Again (and as usual), I wanted to present several wine options for the entree: a white, a rose, and a red (readers, get used to this). I'm brimming with reasons and thought processes here, but I'll try not to be too verbose:
Colombo La Redonne, in a word, ROCKS. It is a fantastic food wine with lively acid, an aromatic nose of peaches and honeysuckle, and exotic flavors of almost tropical fruit balanced by (the ever-popular) slight minerality. With viognier adding aroma and roussanne lending structure, this wine always pleases with a little something for everyone. While delicious with the bread salad and squash blossom, La Redonne left something to be desired with the sformato (to be honest, we all felt it was a little boring. Tasty, but no "wow factor").
Couly-Dutheil Chinon Rose, however, kicked major tush. New to our wine list, C-D Rose is experiencing its 15 minutes of fame at Lula as the new staff favorite. (We do get wine "crushes" and this little number is the hottest thing since our love affair with a certain 2007 Beaujolais Nouveau). Made from 100% cabernet franc, berry fruit is the name of the game, but delightfully the Chinon Rose also packs elements of black pepper (typical of Chinon Rouges) and spice. Something magical happened when we tasted this wine with the sformato dish. I think the body of the wine, coupled with the fruitiness and those mysterious secondary characteristics, created an unexpected twist and a truly unique flavor combination (you'll just have to experience it to believe).
Finally, the Bodegas Protos: a roble joven (young red from Ribera del Duero, Spain), the wine has fruit, structure, and spice, a medium body, and is food-friendly, just how we like 'em. I think the juicy-fruitiness of the Protos is what made the pairing so delicious, because it truly was. Also, Italian-inspired dishes often pair nicely with Spanish wines, which mimic the fruit and spice of Italians but possess slightly less gusto and therefore are easier to drink with lighter fare.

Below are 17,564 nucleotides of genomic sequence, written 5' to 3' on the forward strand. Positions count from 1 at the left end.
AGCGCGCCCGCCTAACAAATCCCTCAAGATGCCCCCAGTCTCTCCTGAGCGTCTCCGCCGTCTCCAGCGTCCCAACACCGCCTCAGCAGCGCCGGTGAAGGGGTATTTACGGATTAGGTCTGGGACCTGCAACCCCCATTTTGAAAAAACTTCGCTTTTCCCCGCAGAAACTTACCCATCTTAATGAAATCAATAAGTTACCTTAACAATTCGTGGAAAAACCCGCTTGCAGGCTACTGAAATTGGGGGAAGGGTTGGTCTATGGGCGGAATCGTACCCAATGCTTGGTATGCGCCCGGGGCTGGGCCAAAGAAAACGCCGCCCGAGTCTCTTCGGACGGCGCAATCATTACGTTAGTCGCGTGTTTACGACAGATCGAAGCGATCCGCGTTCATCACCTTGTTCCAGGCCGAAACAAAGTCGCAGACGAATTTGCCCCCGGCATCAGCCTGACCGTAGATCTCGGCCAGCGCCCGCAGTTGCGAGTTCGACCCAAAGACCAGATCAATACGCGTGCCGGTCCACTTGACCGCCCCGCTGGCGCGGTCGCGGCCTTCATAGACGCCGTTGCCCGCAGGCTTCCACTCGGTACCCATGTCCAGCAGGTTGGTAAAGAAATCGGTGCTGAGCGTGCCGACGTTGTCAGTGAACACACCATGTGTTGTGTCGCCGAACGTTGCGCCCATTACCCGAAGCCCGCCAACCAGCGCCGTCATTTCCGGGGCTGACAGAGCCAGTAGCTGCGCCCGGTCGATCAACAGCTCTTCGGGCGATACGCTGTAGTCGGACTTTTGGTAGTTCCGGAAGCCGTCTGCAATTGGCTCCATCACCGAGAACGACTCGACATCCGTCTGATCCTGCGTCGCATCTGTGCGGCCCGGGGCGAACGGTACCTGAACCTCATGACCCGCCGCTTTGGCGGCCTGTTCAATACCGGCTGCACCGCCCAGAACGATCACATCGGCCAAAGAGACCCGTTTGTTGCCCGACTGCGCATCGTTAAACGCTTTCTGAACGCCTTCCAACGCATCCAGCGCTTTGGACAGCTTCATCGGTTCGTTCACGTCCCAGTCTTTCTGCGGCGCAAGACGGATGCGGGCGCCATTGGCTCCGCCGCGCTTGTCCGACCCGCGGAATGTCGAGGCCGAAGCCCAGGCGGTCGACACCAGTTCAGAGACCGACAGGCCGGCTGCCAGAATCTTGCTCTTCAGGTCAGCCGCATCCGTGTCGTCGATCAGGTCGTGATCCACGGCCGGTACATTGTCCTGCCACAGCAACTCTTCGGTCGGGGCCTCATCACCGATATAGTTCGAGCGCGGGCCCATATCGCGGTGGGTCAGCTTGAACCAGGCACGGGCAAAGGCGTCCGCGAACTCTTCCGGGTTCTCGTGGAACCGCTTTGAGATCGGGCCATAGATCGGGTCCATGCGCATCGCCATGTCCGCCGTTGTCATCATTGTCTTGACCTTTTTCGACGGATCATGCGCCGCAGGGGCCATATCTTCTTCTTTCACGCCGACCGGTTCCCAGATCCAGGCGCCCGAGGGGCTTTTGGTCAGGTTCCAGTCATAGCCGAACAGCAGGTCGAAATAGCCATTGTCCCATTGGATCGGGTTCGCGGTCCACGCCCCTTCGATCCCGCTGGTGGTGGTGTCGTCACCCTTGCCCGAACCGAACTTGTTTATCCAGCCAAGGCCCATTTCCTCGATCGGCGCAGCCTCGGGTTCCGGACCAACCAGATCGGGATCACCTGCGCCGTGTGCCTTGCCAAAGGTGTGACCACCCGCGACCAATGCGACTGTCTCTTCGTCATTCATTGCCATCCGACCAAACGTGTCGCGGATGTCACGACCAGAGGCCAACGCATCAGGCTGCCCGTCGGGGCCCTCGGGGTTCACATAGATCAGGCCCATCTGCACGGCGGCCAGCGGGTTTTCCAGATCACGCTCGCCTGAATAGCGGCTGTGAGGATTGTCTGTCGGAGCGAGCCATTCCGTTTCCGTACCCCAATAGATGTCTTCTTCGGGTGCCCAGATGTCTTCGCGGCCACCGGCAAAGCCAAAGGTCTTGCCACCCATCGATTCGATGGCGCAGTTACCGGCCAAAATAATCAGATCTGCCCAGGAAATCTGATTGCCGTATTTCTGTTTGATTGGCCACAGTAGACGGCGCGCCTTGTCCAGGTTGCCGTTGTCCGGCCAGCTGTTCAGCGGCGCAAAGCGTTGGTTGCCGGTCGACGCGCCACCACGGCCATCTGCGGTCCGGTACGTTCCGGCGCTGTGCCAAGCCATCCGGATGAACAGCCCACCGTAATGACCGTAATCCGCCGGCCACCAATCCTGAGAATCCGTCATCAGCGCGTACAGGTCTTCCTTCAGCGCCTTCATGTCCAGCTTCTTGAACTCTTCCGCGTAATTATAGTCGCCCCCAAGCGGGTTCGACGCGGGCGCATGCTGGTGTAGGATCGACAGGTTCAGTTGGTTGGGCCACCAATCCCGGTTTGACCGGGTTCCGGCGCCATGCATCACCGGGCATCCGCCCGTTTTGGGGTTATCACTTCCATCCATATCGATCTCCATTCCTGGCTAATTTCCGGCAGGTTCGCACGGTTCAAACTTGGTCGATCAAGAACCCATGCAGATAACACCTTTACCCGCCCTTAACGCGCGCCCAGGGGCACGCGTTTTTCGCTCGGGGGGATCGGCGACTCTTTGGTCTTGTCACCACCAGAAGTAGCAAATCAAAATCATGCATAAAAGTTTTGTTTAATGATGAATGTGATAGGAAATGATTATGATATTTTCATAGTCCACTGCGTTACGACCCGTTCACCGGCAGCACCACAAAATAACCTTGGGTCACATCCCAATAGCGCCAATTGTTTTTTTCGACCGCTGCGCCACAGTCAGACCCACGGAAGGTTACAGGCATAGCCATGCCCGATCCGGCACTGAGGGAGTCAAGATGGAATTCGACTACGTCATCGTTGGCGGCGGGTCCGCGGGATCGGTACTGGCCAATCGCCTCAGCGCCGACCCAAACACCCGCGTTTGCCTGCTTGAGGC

Favorites: Chinon Rose, Protos
Course 3: Pecan tart with bourbon-brown sugar ice cream and black currants
Preliminary Pairing: Alvear Solera Cream Sherry
Bourbon. Pecan. Currant. Caramel. Molasses. Um, are you kidding me? Get this: the tarts are basically individual sized pecan pies with a custard of molasses and brown sugar and topped with bourbon-soaked pecans, all encrusted in short-dough for extra richness. The bourbon-brown sugar ice cream is studded with bourbon soaked black currants, and finishing the plate is a treasure-trail of bourbon-caramel sauce with more bourbon soaked pecans and currants floating in it. I'm actually getting a little teary-eyed with joy reminiscing about this dessert.
Now, Solera Cream Sherry is good. So good, and the Alvear has nutty, caramel-y, flavors that also reflect a raisined quality. Hello! Nutty flavors of sherry = pecan pie. Caramel flavors of sherry = bourbon-caramel and brown sugar. Raisin flavors of sherry = bourbon soaked black currants. I will say no more.
Favorite: Alvear Solera Cream Sherry
Get in while the gettin' is good! All of the above wines will be open on Wednesday and Thursday evenings this week, and the sformato will be appearing on the Dinner Specials menu, and I hope the pecan tart sticks around, because, well, duh.